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Actor reflects on passion project

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When Bermudian actor, writer and director Rory Wilson set out to create Keep Me, Run, he underestimated the “absolute importance and magnitude of post-production”.

The 17-minute short film required more than passion, with Mr Wilson, of Paget, having to teach himself many of the steps involved in editing it to a professional standard.

Having entered the completed project into the film festival circuit, the 22-year-old now plans to put his new skills to good use in his next project, which he hopes to fund through another crowdfunding campaign that has already raised £745.

“It’s a brilliant feeling to have finished Keep Me, Run,” Mr Wilson told The Royal Gazette, “and I’ve been keen to move swiftly on to my next project, working with new people and learning from any mistakes or drawbacks of the last project.”

Mr Wilson, who is based in London, and his team started filming Keep Me, Run, which follows a family’s struggle to stay unified, around this time last year.

“I’m really happy with it and that can be seen in my excitement for people to see it. I think there are some great visuals and especially the mother character came to life amazingly.”

The project was funded partly by crowdfunding and through a grant from the Bermuda Arts Council.

“We had a really strong starting point and I was really grateful for all the generosity of the people who donated to the campaign page and to the Arts Council,” Mr Wilson said.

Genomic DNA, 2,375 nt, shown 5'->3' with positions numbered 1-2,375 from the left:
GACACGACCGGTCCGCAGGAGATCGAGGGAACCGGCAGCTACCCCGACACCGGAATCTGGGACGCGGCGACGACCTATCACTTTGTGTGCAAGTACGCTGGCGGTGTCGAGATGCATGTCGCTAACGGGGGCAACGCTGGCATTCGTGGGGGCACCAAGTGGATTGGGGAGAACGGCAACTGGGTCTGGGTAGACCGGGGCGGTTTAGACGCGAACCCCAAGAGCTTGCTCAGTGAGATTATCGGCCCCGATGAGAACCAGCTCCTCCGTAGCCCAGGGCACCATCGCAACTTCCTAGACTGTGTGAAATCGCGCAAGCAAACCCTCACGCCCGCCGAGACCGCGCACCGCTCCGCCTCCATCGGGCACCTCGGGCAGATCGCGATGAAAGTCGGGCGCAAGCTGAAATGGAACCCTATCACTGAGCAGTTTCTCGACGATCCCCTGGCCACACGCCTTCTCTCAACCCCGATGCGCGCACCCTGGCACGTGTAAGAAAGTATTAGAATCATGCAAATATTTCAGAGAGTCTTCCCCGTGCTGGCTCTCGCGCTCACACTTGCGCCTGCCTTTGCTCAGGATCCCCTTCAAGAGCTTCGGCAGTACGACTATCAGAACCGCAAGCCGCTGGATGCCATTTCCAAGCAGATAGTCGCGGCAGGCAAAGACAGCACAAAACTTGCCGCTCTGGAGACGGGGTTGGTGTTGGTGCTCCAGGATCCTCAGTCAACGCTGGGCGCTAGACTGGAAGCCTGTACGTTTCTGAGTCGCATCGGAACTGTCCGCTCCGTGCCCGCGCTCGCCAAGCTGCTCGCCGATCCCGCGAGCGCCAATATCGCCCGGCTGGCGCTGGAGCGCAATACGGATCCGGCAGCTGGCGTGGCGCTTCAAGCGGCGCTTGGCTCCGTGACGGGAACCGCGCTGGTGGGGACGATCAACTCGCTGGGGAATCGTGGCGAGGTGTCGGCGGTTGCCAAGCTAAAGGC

“Once filming was wrapped, the truly overlooked and underestimated obstacle of post-production began. This is a crucial stage of making any film.

“You can have incredible individual scenes or moments, but if they don’t fit together, then the film will be weak and ineffective.

“Having used up our budget primarily to shoot the film, it was up to me to make sure everything came together, and I began teaching myself how to use editing software, styles of editing, using a colour palette and grading.

“I learnt some valuable skills and my understanding and respect for filmmaking and filmmakers doubled and tripled.”

But he said the most important lesson he learnt was not to give up, adding “it has taken more patience, dedication, passion and self-assurance than anything else, and its only 17 minutes long”.

As the creator and most critical viewer, Mr Wilson said he can see where the weaknesses lie. But he has decided to embrace them and learn from any mistakes.

“I have a catalogue of things that didn’t work out and that I now know how to avoid or fix,” he said. “I have a new hunger to continue telling stories and making films, and this is because I have chosen to look at my experience of making Keep Me, Run objectively.”

Mr Wilson has entered Keep Me, Run into the Bermuda International Film Festival, along with other short film festivals in London, and is now hoping to drum up support for his next project.

Prince Jodie is set in southern America and “looks at the struggle of a young couple who have a child but don’t know how to deal with the responsibility of it”.

“We are crowdfunding at the moment, and there is a cool little video that you can watch to see more about the film (www.indiegogo.com/projects/prince-jodie-short-film-london).”

While Mr Wilson was heavily involved in the editing and technical aspect of the Keep Me, Run production, he hopes to focus more on his acting in Prince Jodie, “as that’s really what I’m wanting to do”.

Valuable learning experience: Bermudian actor, writer and director Rory Wilson in a still from his short film Keep Me, Run